- The next player takes a turn. The second player picks one card from the face-down stack. He can then put the new word on top of one of the upturned words. For example, if the new player picks up ocean he can place ocean on top of pressure, so that trench and ocean are face up. That player can then connect the two, e.g., The deepest trench in the ocean is next to Japan. Alternatively, he can place ocean over trench and connect ocean to pressure, e.g., There is a lot of pressure in the deepest part of the ocean.
- The third player picks up one card and repeats the process of deciding which match to make. The activity continues until all the cards are used, at which point, the deck can be shuffled to create new combinations of target words.
Activity 2: Word to Word
The following activity focuses students on collocations and phrases that can be formed by word partners. It is based on the popular commercial game Apples to Apples, which allows a dealer to decide which combination of words he or she likes best rather than what is most accurate.
Also, students can be encouraged to use online resources such as just-the-word.com to do collocation research.
- Remember to demonstrate the activity with volunteers and clarify instructions the first time you play. Many students initially think that they are matching meaning and it sometimes takes a while for them to understand that the point is to create collocations or meaningful phrases.
- Put students in groups of three. Have them assemble their word cards into a stack of at least 20—ideally a number that is divisible by the number in the group. Set aside any extra cards.
- Have one student start as the dealer. The dealer deals out all the cards so that everyone has an equal number of word cards.
- Each player may look at his or her hand.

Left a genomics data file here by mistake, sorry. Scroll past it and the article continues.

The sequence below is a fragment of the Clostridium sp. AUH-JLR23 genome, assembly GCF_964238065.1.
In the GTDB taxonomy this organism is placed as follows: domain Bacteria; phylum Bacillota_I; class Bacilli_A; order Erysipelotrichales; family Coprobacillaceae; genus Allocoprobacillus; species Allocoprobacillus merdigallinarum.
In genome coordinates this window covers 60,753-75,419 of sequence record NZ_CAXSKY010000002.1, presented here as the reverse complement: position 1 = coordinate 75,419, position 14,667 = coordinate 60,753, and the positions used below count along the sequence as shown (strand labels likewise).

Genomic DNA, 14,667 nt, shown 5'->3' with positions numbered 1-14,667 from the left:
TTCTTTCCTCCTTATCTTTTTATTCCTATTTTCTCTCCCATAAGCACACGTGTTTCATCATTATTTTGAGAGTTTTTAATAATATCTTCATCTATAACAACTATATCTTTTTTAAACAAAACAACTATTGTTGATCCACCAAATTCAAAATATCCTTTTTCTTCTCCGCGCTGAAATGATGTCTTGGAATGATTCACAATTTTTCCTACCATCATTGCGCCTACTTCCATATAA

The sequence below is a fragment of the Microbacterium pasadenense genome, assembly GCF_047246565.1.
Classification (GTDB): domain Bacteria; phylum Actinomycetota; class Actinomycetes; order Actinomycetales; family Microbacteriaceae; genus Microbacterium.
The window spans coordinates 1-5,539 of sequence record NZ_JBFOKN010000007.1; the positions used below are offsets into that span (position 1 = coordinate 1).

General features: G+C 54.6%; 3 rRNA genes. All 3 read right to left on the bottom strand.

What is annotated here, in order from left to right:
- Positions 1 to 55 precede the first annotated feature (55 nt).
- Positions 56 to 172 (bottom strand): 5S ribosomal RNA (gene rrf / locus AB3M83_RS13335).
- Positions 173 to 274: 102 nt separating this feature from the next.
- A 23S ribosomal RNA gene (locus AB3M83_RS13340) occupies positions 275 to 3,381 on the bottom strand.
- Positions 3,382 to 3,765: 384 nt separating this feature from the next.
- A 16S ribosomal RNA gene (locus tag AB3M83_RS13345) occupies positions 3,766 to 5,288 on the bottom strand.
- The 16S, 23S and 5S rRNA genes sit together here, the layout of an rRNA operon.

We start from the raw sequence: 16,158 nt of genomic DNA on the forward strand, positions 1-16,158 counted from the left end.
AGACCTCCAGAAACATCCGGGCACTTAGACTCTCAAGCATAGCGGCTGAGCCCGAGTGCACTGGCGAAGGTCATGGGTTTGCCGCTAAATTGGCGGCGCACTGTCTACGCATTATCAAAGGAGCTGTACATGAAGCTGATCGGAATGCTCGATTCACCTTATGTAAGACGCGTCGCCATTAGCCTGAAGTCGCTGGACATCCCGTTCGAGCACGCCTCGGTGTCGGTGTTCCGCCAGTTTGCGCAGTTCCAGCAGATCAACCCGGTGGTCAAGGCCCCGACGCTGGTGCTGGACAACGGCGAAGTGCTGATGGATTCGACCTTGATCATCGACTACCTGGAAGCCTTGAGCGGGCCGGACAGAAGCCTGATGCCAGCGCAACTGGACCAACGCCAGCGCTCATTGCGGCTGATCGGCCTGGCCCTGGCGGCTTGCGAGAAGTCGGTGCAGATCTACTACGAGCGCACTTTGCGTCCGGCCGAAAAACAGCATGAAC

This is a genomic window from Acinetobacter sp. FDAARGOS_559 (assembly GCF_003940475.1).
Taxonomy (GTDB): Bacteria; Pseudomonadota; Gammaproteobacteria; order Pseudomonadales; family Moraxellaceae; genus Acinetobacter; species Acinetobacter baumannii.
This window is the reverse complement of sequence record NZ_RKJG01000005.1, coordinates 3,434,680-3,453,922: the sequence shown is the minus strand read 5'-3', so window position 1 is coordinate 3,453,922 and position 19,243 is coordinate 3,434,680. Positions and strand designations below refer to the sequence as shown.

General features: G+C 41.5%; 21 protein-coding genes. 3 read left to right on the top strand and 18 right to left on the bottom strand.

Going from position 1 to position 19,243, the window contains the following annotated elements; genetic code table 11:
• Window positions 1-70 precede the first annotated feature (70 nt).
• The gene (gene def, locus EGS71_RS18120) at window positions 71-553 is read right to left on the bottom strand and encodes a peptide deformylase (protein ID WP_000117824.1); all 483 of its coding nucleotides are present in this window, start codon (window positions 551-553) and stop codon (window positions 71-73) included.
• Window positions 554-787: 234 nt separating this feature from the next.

- The dealer sets down one of his cards face up. For example, he might put down, display. The other players evaluate their cards and put down one that they think partners well with the dealer’s key word to create a collocation. For example, students might variously put down art, money, product.
They can state the collocation if they wish, adjusting the part of speech as necessary or adding prepositions, for example, in using product, the plural –s needs to be added, or with an intransitive verb such as compete, it would be necessary to add for, as in compete for money, prizes, attention. Or it can be played like the original apple to apple in which the cards are submitted secretly—a little harder to explain.
- The dealer then evaluates the choices, and selects the one that he or she thinks is the best and most accurate partnership and explains why. In this case, the likely choice is art, since display art is closely related to the text they’ve studied, but the dealer may like money
- The player whose card was chosen gets to keep the cards, which serve as points.
- The next student then becomes the dealer for round 2. She puts down one of her cards, and the game continues as other students are challenged to put down a word that partners with her word. The activity continues until the cards are gone, and the one with the most points becomes the winner.
Note: Because collocations exist on a continuum and are not necessarily “rule based,” expect much discussion and debate. For instance, while display art is a solid collocation, display money is also possible, though it demands more discussion of the context in which it might occur. In fact, one of the strengths of the activity is that it is meant to foster questions as a way of helping students extend their understanding of how words work together. In consideration of this truth, it is important that the dealer chooses the one he or she likes best, not necessarily the most correct collocation.